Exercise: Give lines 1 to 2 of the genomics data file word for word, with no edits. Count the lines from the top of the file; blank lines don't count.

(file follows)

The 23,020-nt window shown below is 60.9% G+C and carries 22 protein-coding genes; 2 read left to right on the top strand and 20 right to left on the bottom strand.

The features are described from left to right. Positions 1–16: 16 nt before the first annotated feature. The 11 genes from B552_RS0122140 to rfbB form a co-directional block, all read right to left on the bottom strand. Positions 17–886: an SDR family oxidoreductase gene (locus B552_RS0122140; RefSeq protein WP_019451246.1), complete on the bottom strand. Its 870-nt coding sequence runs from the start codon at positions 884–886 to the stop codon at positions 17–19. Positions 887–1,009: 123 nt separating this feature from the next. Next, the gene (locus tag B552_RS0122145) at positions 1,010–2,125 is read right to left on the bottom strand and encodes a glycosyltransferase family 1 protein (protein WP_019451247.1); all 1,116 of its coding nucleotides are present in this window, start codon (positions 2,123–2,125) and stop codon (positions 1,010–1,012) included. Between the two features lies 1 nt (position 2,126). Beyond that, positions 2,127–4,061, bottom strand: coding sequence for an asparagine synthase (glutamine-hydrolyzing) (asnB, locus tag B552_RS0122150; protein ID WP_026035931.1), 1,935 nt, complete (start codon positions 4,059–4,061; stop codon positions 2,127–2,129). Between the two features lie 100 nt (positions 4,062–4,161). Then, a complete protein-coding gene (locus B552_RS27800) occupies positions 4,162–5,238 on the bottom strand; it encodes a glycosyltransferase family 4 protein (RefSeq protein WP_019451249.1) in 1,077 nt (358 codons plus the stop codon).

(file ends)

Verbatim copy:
The 23,020-nt window shown below is 60.9% G+C and carries 22 protein-coding genes; 2 read left to right on the top strand and 20 right to left on the bottom strand.

The features are described from left to right. Positions 1–16: 16 nt before the first annotated feature. The 11 genes from B552_RS0122140 to rfbB form a co-directional block, all read right to left on the bottom strand. Positions 17–886: an SDR family oxidoreductase gene (locus B552_RS0122140; RefSeq protein WP_019451246.1), complete on the bottom strand. Its 870-nt coding sequence runs from the start codon at positions 884–886 to the stop codon at positions 17–19. Positions 887–1,009: 123 nt separating this feature from the next. Next, the gene (locus tag B552_RS0122145) at positions 1,010–2,125 is read right to left on the bottom strand and encodes a glycosyltransferase family 1 protein (protein WP_019451247.1); all 1,116 of its coding nucleotides are present in this window, start codon (positions 2,123–2,125) and stop codon (positions 1,010–1,012) included. Between the two features lies 1 nt (position 2,126). Beyond that, positions 2,127–4,061, bottom strand: coding sequence for an asparagine synthase (glutamine-hydrolyzing) (asnB, locus tag B552_RS0122150; protein ID WP_026035931.1), 1,935 nt, complete (start codon positions 4,059–4,061; stop codon positions 2,127–2,129). Between the two features lie 100 nt (positions 4,062–4,161). Then, a complete protein-coding gene (locus B552_RS27800) occupies positions 4,162–5,238 on the bottom strand; it encodes a glycosyltransferase family 4 protein (RefSeq protein WP_019451249.1) in 1,077 nt (358 codons plus the stop codon).